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The American Journal of Dance Therapy is responding to our profession’s involvement in social justice matters that affect us as practitioners, affect our clients, and impacts the communities we serve. Four of the articles in this edition of the AJDT address these areas—all central to the work we do.
First, we have an opportunity to learn more from our authors about embodying activism and the reconciliation of injustice through dance/movement therapy (Cantrick, Anderson, Leighton & Warning). Under this very important umbrella of social justice, we then have a study of dance movement therapists’ attitudes and actions regarding LGBTQI and gender nonconforming communities (Kawano, Cruz & Tan).
The concept of micro aggression, which has been appearing in the general literature, is fittingly appropriate to inclusion in our work. The third article in this edition is a study of embodied nonverbal micro aggressions from the perspective of a dance/movement therapist (Schultz). Our fourth article is a focus on the prevention of child sexual abuse and dance/movement therapy as a primary intervention (Casey).
The editors wish to continue to bring social justice issues to our readers in our next two issues, as we build our special topics issue focused on social justice projected for the December 2019 publication. We encourage you to be inspired by the articles here and submit your own work. The submission deadline for the special topics issue is February 28, 2019. Please see the American Journal of Dance Therapy manuscript submission criteria at https://adta.org/american-dance-therapy-journal/. Also, please visit the journal homepage at www.springer.com/10465. All manuscript submissions should be made via https://www.editorialmanager.com/ajod.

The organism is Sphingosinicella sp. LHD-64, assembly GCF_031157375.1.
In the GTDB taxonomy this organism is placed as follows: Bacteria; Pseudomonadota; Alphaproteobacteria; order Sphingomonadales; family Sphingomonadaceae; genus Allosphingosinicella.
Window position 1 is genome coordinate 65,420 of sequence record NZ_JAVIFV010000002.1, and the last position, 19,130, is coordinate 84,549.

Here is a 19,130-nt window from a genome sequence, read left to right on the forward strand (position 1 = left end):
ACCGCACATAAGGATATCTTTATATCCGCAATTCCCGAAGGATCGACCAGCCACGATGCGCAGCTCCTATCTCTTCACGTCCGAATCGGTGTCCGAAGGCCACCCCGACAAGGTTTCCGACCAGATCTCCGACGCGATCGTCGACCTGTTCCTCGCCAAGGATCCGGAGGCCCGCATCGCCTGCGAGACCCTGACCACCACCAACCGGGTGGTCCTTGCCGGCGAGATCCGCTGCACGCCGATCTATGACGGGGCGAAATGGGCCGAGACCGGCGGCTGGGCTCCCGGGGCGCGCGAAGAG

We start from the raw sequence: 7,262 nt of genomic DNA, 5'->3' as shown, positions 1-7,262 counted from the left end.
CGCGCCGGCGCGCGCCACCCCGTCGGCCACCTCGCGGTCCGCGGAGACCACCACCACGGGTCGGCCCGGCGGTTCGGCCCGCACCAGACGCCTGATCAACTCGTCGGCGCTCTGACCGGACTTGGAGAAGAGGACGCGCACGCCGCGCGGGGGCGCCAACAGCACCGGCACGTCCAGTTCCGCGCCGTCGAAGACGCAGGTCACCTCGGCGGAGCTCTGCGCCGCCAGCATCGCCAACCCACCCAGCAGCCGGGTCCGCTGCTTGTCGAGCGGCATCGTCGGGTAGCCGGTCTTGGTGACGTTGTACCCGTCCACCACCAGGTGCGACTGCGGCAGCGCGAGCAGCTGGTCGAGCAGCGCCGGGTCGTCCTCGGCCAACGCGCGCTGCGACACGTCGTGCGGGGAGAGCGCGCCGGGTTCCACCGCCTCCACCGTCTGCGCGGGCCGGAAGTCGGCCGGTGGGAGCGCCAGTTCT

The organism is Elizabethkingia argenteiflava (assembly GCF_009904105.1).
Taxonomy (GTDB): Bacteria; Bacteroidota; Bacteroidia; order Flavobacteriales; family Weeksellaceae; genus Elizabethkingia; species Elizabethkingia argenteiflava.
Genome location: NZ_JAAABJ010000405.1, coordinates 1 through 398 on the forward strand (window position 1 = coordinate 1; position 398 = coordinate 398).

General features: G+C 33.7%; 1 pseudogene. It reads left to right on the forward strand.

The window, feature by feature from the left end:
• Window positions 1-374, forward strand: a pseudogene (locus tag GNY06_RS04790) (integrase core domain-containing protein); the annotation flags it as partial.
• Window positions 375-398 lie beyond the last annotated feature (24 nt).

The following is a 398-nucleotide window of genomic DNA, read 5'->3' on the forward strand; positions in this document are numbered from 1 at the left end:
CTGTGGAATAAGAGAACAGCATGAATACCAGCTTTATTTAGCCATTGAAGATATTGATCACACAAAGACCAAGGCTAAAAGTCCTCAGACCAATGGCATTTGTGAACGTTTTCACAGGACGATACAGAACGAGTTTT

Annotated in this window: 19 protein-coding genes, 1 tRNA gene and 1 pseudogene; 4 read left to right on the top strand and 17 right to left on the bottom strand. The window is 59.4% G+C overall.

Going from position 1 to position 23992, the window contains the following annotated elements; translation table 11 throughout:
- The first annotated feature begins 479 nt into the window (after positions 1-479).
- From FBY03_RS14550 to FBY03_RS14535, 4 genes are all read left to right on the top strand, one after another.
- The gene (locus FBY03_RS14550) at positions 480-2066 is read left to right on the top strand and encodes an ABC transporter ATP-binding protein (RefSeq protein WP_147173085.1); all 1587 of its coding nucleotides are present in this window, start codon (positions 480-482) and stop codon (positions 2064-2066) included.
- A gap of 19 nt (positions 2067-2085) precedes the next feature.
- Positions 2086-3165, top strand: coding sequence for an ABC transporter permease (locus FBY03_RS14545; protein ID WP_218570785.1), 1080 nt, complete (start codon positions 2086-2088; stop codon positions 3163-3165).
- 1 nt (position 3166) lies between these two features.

Four more articles in this current issue are valuable to our professional growth, our training process and our understanding of key concepts. A study of disenfranchised grief investigates lived experience of disenfranchised grief and how that understanding may be embraced in dance/movement therapy (Dominguez). Next we look at transcendence and active imagination (Berrol). The last two articles give us valuable insight into participatory transaction (Eherman-Shapiro) and authentic movement—in this case, as a training modality for private practice clinicians (Lucchi).
Our Film and Book editor, Fran Levy, brings our attention to a newly released edition of The Meaning of Movement, (Kestenberg, Loman & Sossin).
We are truly amazed at the breath and depth of the work our colleagues are doing and we are thrilled that so many of you share your findings with our professional community by submitting your writing to our journal. We look forward to continuing to expand and deepen our body of knowledge through the upcoming year.
Susan and Laura